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Robert Azzi: Black Swans resist – it’s their state, too

  • Natalie Portman arrives at the Los Angeles premiere of “Annihilation” at the Regency Village Theatre on Feb. 13. AP file



For the Monitor
Sunday, April 29, 2018

‘What? You’ve never seen The Maltese Falcon? I’ll lend it to you – you have to see it – it’s a classic!”

I have a small library of “must see” movies, which includes Casablanca, Lawrence of Arabia, The Shawshank Redemption, Caramel, The Spy Who Came in From the Cold, The Conversation – and Léon: The Professional.

I remember first discovering Natalie Portman in Luc Besson’s Léon: The Professional, where, as 11-year-old Mathilda (Portman was 12 at the time) she gave an endearing and beguiling performance in a compelling thriller starring Jean Reno (Léon) and the evil Gary Oldman.

I remember noticing that while she tried to smoke cigarettes she never inhaled. I found out later that that was a condition her parents wrote into her contract.

Eight years later, in 2002, Natalie Portman wrote in the Harvard Crimson: “We must be ashamed of every act of violence and mourn every child as if they were our own. I pray for the safety of all those in the region and hope that we may someday use our unique human assets of language and empathy rather than military technology or propaganda to resolve this conflict.”

Today, Portman, an Israeli-born, Hebrew-speaking, Harvard-educated, Oscar-winning (Black Swan) Israeli-American actor has chosen to deploy her own unique human asset of language to boycott, as its designated honorée, the awards ceremony of Israel’s Genesis Prize.

Since March 30, 40 Palestinians have been killed and 5,511 wounded – with no Israeli casualties – in “The Great Return March,” protests along the border fence between Gaza and Israel. As Peter Beinart writes in The Forward this week: “Hamas did not force Israel to adopt the policies that have devastated Gaza. Those policies represent a choice – a choice that has not only failed to dislodge Hamas, but has also created the very conditions in which extremism thrives.” (tinyurl.com/y87ejoo3)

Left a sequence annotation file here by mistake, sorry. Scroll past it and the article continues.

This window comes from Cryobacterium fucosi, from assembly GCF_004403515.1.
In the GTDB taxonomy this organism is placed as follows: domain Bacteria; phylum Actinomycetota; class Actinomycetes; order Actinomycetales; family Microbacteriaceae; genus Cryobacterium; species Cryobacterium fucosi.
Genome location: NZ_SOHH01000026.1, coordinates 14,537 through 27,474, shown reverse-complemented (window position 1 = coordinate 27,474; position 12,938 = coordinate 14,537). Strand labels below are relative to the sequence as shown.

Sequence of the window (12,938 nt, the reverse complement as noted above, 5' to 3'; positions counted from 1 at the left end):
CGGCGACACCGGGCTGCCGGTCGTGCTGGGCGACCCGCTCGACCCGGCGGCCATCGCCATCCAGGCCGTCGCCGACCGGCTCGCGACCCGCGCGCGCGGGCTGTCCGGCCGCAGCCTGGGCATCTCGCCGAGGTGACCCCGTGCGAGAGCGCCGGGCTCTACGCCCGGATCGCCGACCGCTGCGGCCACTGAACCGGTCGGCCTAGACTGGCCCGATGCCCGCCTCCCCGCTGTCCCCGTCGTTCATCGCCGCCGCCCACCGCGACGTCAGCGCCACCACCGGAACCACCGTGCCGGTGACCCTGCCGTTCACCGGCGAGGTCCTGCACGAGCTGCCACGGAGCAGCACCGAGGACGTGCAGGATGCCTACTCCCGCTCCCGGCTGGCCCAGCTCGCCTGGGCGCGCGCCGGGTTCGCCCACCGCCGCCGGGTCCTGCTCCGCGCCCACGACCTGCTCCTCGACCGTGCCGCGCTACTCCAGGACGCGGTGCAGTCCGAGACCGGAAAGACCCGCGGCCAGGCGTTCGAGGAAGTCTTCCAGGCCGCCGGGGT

Today, as I write, three Palestinian demonstrators are reported killed and 833 injured by Israeli forces as new protests mark the fifth week of resistance along the fence, protests the Israel Defense Forces General Staff describes (via Haaretz) “as a popular initiative that the Hamas leadership co-opted for its own purposes,” and which are scheduled to continue at least until May 15.

While Portman wrote on Instagram, “Let me speak for myself. I chose not to attend because I did not want to appear as endorsing Benjamin Netanyahu, who was to be giving a speech at the ceremony. Like many Israelis and Jews around the world, I can be critical of the leadership in Israel without wanting to boycott the entire nation. I treasure my Israeli friends and family, Israeli food, books, art, cinema and dance,” some commentary suggests otherwise.

According to Israel’s Channel 2, a representative of Portman’s told Genesis organizers it was Israel’s response in Gaza that prompted her withdrawal, writing on April 2 that they’d been “following the news lately on Gaza with concern.”

A Genesis representative is reported to have responded “events in Gaza are the result of a planned operation by Hamas that is designed to sacrifice its citizens for political gain” and that Portman’s cancellation would be “a slap in the face to the Israeli people.”

To Portman, perhaps, the Genesis response was the last word.

She canceled.